How & When To Pick Pears

In my corner of the world, this year has been a good year for pears. I have only two pear trees in my small orchard but they are among my personal favorites. The trees are fairly young trees and were planted within the last 7 years or so.

One tree is a red Anjou and the other is a Bartlett (sometimes known as a Williams’s pear). The red Anjou tree is still immature and has only begun to set fruit within the last 2 years. The Bartlett tree matured more quickly and has been producing fruit dependably for the last 3 or 4 years. Both trees were set back by heavy deer damage when they were 1 year whips and 2 year olds.  After we finally put a deer proof fence around the orchard they grew much better.

Bartlett Pears On Tree

Bartlett Pears On Tree

This year the Bartlett tree was so loaded with pears that the top leader limb of the tree snapped from the weight of fruit. I regret that I wasn’t paying enough attention to the pear trees and should have thinned some of the fruit off the Bartlett tree in June to help relieve the weight. No permanent damage was done to the tree, but next spring special care will be taken when pruning it.

Pears unlike apples are best picked while they are still slightly immature. The finest quality pears for fresh eating or for home canning are pears that are ripen off the tree.

A pear that is allowed to ripen on a tree often has a mealy texture and a soft or mushy core. That’s because pears tend to ripen from the inside out. Often when a pear looks soft, ripe and ready on the tree, the interior is usually on its way to rotten.

A pear is ready to be picked when it will snap away from the tree while being lifted up towards the sky.

Pear Ready For Harvest

Bartlett Pear Ready For Harvest

To ripen fresh picked pears, place them in a cool dark location like a cellar.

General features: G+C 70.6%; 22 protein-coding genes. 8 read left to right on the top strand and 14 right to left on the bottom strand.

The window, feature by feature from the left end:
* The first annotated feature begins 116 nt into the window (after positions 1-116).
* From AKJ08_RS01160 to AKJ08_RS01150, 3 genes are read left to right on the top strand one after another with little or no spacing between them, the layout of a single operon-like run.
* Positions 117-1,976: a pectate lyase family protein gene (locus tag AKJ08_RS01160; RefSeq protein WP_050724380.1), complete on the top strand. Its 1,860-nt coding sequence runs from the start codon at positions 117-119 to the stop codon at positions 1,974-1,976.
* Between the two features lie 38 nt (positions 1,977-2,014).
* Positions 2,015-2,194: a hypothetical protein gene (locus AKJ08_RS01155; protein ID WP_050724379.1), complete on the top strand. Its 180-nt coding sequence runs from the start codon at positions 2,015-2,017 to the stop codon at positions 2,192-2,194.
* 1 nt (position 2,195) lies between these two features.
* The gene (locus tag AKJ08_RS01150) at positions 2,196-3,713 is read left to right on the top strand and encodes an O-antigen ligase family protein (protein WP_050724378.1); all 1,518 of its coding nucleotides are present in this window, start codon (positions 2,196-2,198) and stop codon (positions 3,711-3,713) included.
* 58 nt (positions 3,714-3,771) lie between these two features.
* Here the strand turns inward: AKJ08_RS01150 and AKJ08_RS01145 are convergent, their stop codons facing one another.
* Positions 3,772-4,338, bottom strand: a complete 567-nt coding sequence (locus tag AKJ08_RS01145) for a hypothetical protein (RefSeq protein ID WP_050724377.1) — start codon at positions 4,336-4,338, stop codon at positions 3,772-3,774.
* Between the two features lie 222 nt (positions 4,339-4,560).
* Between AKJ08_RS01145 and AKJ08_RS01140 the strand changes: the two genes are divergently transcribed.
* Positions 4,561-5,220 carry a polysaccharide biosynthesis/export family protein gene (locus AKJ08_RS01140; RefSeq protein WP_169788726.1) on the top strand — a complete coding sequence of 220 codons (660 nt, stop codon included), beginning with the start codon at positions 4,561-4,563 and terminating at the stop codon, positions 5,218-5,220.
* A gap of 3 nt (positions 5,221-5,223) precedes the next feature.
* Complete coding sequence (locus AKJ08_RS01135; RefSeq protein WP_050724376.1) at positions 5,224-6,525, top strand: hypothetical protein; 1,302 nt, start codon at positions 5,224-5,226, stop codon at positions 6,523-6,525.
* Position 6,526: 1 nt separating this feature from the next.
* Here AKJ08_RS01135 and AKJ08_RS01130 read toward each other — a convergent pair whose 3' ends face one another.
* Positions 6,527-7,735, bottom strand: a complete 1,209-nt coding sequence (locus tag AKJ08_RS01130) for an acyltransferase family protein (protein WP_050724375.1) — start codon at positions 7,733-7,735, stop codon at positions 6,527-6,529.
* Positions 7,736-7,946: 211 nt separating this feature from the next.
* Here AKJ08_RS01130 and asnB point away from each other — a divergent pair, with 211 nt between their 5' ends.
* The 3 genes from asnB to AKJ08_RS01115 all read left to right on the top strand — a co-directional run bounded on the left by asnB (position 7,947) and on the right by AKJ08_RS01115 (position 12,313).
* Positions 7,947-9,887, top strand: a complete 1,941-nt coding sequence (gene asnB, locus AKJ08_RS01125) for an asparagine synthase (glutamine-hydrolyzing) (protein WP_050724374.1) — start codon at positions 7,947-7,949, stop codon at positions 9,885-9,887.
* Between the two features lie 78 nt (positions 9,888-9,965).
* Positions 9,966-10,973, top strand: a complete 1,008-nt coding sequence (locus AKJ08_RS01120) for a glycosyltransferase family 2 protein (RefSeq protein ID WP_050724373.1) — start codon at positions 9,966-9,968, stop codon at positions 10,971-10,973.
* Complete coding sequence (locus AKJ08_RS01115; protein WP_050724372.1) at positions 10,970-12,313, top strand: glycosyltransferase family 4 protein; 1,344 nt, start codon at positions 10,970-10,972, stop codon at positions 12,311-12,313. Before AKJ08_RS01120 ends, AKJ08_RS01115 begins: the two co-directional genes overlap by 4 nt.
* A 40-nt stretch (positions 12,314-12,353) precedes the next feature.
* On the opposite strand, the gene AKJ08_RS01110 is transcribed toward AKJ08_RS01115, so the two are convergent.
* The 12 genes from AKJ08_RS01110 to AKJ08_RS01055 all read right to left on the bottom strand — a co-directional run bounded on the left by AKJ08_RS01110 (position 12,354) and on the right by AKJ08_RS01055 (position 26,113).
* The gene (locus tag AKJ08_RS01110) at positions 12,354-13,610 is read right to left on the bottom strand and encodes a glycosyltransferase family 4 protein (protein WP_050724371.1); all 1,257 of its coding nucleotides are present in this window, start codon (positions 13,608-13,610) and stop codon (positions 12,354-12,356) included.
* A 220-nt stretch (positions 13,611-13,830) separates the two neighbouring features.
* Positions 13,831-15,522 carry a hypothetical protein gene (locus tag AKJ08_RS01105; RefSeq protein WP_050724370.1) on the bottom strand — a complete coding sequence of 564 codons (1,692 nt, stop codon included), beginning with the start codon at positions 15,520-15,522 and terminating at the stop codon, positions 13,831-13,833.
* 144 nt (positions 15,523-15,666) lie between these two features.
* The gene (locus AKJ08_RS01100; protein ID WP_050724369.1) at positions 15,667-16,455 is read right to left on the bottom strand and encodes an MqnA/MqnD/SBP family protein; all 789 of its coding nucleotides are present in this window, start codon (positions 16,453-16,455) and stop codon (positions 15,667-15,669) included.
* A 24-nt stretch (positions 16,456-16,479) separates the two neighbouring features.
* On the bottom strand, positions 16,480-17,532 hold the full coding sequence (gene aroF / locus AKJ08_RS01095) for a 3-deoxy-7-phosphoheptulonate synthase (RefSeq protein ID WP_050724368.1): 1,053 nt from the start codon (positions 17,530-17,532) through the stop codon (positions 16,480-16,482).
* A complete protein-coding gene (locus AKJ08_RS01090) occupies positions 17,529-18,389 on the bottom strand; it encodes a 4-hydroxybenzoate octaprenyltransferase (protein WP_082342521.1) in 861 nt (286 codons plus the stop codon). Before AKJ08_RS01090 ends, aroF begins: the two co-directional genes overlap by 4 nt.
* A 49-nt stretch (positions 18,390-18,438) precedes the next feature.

If you don’t have a root cellar and only need to ripen a few pears, place the pears in a brown paper bag with a ripe apple or banana. The ripening apple or banana gives off ethylene gas which will stimulate the  ripening of the pears. Pears are ready for canning and for fresh eating when the flesh around the stem area gives slightly under firm pressure.



  7 comments for “How & When To Pick Pears

  1. September 13, 2013 at 2:36 pm

    This is a timely post! I have baskets of pears sitting on my kitchen floor, begging to be canned. We haven’t had trouble with deer since we moved onto the property with our dog. He has even chased away a bear a couple of times. I’m glad that your deer fencing is doing the job for you!


    • KMG
      September 13, 2013 at 2:40 pm

      Brenda –
      Enjoy canning… and then eating those pears :-)

  2. CQ
    September 13, 2013 at 10:18 pm

    That is one fruit that I do not grow. As a child my mother made the best pear preserves, we had 2 big trees in our backyard. For some reason they just do not seem to like the soil on my farm. I have apples, peaches and plums but can’t get a pear or cherry to live for anything! They say that the soil has too much clay for cherries so I have to wonder if pears are the same way. Enjoy those pears : )

    • KMG
      September 14, 2013 at 9:05 am

      CQ –
      Pears are a lot like apples. Why not give them a try again? You’ll need 2 different varieties and if you can find a couple of 1 year-old whips…fall is the best time for planting! :-)

  3. Kay
    September 16, 2013 at 8:57 am

    Great information. I love your site!

    • KMG
      September 16, 2013 at 11:23 am

      Thank you :-)

  4. Wzrd1
    September 18, 2013 at 10:36 pm

    Didn’t know about pears getting funky if they ripen on the tree.
    A note for future reference, as our pear tree died some years back.
    But, my father loves pears, so I may well get a pear tree and replace it.

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